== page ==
The race is on to find the next European Ombudsman to replace the Greek-born Nikiforos Diamandouros
when he steps down later this year as. Based in Strasbourg, Mr Diamandouros will be retiring on 1 October
, 10 months before the end of his term of office marking 10 years in the role. The news that two MEPs have put themselves forward
has angered South West Liberal Democrat MEP Sir Graham Watson
who objects to MEPs being candidates for the post as matter of principle.
Sir Graham, a former Chairman of the Parliament’s Citizens' Rights, Justice and Home Affairs Committee and who was among the MEPs who first campaigned for the establishment of the office of Ombudsman, said: "The European Ombudsman is a position of critical importance.
“It is the Ombudsman who investigates when things go wrong - when there has been abuse of power, discrimination or when information has been refused. It is inevitable that these situations will at times become politically charged with argument between political parties. The Ombudsman must be believed to be above party,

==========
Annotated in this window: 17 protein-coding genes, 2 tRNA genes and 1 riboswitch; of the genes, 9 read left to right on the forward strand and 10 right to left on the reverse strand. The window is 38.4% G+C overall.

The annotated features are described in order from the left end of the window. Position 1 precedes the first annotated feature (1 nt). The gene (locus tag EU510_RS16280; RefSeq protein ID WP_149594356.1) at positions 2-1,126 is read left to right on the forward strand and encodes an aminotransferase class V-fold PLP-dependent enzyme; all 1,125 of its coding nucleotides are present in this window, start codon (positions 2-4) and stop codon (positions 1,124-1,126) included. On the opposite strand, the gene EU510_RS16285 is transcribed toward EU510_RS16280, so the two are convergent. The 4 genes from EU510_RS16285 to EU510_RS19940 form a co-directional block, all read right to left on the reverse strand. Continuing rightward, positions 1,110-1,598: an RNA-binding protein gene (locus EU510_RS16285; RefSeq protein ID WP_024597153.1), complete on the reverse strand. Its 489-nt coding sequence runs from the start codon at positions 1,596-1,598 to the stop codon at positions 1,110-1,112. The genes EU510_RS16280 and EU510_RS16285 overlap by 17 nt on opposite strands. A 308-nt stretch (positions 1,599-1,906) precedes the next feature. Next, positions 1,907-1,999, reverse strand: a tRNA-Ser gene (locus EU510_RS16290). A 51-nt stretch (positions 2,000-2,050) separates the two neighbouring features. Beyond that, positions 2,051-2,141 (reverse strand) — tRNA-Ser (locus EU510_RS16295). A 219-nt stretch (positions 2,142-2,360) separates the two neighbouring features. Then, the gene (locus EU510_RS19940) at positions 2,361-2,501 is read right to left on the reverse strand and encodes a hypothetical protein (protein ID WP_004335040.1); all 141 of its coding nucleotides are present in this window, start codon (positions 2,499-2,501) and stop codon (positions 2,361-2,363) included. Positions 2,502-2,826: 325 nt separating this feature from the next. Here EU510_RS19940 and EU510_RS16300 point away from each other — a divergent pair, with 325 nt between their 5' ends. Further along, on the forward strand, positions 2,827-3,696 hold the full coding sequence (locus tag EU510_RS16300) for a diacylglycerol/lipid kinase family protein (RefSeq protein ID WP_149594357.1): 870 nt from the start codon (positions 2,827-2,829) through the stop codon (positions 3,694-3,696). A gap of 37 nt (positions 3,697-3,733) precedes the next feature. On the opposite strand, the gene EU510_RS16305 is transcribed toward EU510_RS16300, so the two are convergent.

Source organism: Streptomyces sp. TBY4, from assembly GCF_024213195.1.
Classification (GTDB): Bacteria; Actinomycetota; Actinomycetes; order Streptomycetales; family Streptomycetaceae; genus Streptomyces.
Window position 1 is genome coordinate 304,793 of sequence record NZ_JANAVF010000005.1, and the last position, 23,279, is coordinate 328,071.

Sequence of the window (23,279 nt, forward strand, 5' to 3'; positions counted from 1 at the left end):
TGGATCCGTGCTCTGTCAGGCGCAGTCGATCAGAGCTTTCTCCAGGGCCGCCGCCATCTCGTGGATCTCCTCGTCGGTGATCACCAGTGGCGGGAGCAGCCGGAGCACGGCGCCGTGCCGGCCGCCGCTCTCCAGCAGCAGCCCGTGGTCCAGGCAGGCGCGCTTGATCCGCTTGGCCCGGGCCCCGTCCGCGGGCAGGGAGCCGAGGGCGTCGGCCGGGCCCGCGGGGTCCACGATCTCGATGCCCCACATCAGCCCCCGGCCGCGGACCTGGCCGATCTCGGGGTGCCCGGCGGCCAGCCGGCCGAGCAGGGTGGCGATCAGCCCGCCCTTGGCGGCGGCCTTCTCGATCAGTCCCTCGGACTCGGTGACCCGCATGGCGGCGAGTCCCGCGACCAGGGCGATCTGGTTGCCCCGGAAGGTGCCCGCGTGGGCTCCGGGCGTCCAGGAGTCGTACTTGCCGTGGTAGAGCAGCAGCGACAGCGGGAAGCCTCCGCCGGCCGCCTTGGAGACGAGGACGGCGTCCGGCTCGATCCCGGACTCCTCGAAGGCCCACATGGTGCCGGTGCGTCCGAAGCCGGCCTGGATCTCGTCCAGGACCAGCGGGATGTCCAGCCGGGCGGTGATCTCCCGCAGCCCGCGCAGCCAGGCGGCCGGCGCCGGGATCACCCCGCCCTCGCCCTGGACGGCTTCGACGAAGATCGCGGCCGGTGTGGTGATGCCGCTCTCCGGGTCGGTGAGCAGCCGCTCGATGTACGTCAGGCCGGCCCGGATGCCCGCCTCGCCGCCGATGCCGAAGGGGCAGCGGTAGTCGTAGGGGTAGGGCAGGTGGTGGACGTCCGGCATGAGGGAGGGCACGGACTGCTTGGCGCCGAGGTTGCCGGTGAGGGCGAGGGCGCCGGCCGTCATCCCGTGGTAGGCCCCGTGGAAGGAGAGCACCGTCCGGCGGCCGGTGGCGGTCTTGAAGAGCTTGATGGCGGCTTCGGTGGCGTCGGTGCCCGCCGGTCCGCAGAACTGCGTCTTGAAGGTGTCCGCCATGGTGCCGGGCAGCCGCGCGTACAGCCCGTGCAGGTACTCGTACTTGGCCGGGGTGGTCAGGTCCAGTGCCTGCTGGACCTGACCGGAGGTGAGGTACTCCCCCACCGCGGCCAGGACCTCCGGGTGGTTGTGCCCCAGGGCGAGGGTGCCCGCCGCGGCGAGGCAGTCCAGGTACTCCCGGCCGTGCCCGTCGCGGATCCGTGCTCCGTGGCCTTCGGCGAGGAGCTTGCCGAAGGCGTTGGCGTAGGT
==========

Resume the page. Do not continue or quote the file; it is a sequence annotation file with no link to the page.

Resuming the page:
” he said.
"MEPs, as political party animals par excellence, cannot credibly claim to be independent. As a matter of principle, MEPs should not be candidates for the post of Ombudsman."
The European Parliament is responsible for electing the European Ombudsman. At the start of each five-year parliamentary term, the Parliament’s President opens the call for nominations. Each candidate that receives the support of 40 MEPs (from at least two Member States) is then subject to a hearing in Committee. MEPs then conduct a series of secret ballots until a nominated candidate receives majority support. (European Parliament Rules of Procedure: 194
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